# A heating element in a container with low pressure gas?

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1. May 8, 2015

### randombill

This is just a qualitative question but feel free to show an equation if possible.

Basically if you have a container with a heating element, lets say 500 W with a temperature of 2500 Kelvins and inside this box is a low pressure ideal gas, something like 1/100 of an atmosphere. Also imagine that the walls of the container do not let heat escape. The question I have is what would be the final temperature of the low pressure gas (after a considerable time), higher than the temperature of the heating element at 2500 Kelvin or just the same. I'm assuming a Maxwell-Boltzmann distribution would describe the speeds of the particles and the temperature of a particle is (3/2)K_bT.

2. May 8, 2015

### Staff: Mentor

What are your thoughts on this? Would the heater be left on after a long time, or shut off?

Chet

3. May 8, 2015

### randombill

Let's imagine that the heater would only stay on at 2500k. The reason I ask this is because of the experiment at UW call the Madison plasma dynamo experiment. They use LaB6 as the heating element with a max temperature around 2500k and in the Madison experiment they plan on heating Sodium to a temp much higher than that, like 30k Kelvin. I'm just not sure how that would be achieved?

4. May 8, 2015

### Staff: Mentor

What do you think would happen with the heating element if you kept it on at 500 W after the temperature in the chamber reached 2500 K?

Chet

5. May 8, 2015

### randombill

My guess is the heater would stay at whatever temp that's equivalent to 500 w and the gas in the container would start to go above 2500 kelvin, but I'm sort of lost as to how to explain this using only convection; the average electron temps would definitely increase over 2500k.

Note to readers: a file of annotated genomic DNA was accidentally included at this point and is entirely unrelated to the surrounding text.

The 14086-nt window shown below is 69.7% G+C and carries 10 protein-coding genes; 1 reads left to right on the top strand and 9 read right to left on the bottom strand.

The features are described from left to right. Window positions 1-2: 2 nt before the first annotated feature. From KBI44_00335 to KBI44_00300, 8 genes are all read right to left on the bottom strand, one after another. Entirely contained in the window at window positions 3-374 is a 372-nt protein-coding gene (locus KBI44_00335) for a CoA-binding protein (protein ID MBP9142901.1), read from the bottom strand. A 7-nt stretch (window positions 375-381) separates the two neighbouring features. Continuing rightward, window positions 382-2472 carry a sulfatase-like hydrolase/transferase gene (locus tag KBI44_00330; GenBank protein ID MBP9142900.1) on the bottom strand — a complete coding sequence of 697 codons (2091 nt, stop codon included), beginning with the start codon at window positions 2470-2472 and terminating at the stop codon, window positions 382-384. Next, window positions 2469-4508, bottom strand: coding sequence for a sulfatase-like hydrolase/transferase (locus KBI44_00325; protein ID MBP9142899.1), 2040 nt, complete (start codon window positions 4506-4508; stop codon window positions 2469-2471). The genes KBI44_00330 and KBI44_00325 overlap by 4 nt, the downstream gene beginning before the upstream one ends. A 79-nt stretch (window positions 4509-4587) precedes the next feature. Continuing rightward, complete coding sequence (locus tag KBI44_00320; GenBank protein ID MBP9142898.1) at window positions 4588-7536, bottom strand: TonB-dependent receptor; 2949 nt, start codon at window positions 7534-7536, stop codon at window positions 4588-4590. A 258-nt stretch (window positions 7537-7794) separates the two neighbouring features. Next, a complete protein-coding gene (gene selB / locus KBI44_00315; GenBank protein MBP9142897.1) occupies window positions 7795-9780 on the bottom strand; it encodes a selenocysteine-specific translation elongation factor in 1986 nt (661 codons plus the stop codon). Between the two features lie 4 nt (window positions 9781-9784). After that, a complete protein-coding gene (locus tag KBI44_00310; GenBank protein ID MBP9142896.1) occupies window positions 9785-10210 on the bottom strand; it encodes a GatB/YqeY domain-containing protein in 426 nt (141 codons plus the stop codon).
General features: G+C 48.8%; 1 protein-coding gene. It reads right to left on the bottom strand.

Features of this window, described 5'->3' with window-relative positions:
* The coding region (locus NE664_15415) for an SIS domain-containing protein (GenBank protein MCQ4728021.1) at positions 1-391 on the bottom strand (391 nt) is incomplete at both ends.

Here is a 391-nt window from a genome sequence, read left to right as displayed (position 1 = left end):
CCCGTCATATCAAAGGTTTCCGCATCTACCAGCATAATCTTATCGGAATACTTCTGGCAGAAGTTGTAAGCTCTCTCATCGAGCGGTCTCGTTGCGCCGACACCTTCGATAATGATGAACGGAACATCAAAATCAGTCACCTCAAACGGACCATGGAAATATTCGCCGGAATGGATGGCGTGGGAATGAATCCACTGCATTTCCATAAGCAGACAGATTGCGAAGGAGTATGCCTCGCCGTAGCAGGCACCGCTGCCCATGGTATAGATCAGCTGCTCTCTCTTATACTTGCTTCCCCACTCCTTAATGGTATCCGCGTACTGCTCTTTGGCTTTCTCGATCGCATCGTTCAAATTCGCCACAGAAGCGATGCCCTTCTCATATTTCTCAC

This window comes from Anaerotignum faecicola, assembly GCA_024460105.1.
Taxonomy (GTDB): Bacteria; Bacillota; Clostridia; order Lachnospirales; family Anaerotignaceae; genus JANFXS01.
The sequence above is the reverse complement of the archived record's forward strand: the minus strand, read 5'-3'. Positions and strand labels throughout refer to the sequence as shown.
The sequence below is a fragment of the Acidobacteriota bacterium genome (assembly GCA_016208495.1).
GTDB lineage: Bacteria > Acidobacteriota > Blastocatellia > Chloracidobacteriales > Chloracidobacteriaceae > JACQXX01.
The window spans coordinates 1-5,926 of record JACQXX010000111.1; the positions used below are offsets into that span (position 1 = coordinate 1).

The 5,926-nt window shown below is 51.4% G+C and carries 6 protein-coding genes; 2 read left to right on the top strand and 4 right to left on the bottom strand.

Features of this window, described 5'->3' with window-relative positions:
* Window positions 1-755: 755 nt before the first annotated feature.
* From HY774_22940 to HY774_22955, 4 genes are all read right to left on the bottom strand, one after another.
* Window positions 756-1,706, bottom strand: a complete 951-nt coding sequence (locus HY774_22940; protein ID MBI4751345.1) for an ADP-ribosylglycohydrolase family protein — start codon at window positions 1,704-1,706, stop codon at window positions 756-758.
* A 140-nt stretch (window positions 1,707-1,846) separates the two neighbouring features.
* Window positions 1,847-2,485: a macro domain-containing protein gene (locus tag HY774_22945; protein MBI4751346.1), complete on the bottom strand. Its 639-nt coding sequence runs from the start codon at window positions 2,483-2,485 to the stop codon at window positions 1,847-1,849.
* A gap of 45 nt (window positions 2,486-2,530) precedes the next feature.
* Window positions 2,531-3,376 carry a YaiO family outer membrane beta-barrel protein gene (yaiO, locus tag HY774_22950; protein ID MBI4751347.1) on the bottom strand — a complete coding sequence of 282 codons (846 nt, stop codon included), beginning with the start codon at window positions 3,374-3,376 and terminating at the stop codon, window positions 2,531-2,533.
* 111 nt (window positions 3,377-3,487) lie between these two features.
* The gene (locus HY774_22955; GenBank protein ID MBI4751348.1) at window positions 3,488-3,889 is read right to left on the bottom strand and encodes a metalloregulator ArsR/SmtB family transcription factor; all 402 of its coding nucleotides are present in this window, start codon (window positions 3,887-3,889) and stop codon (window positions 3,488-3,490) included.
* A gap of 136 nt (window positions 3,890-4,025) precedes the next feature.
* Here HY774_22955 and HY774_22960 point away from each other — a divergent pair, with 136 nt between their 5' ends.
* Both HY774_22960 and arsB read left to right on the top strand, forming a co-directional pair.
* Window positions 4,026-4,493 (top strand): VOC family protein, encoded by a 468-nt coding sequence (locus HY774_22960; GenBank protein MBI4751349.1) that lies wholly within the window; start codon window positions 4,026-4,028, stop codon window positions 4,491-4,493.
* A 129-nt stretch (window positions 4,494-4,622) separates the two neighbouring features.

6. May 8, 2015

### Staff: Mentor

The first law of thermodynamics tells me that if you keep supplying thermal energy via the heating element (electrical energy being converted to heat), and since the container is rigid so no work is being exchanged with the surroundings, the internal energy of the container contents will keep rising. In order for the heating element to supply heat to the gas, its temperature must be higher than the gas. So, if you keep supplying 500 W to the heating element, its temperature will rise above 2500. (What made you think that it wouldn't?). How much higher its temperature can get before burning out is what needs to be addressed.

Chet

7. May 9, 2015

### randombill

I don't disagree with your statement, the last part.

"How much higher its temperature can get before burning out is what needs to be addressed."

Is what I'm confused by simply from the standpoint that the melting point of the heater is 2500 Kelvin, therefore the gas around the element shouldn't ever reach anything above that, yet they're supposedly getting 30k Kelvin just by stirring the plasma? I'm confused now.

8. May 9, 2015

### Staff: Mentor

Well, the heater is not going to be able to do it, so something else must supply the required energy. Maybe viscous heating from the stirring could do the trick, but it might take a long time (if the stirrer is magnetic so that heat couldn't be conducted out along the shaft).

Chet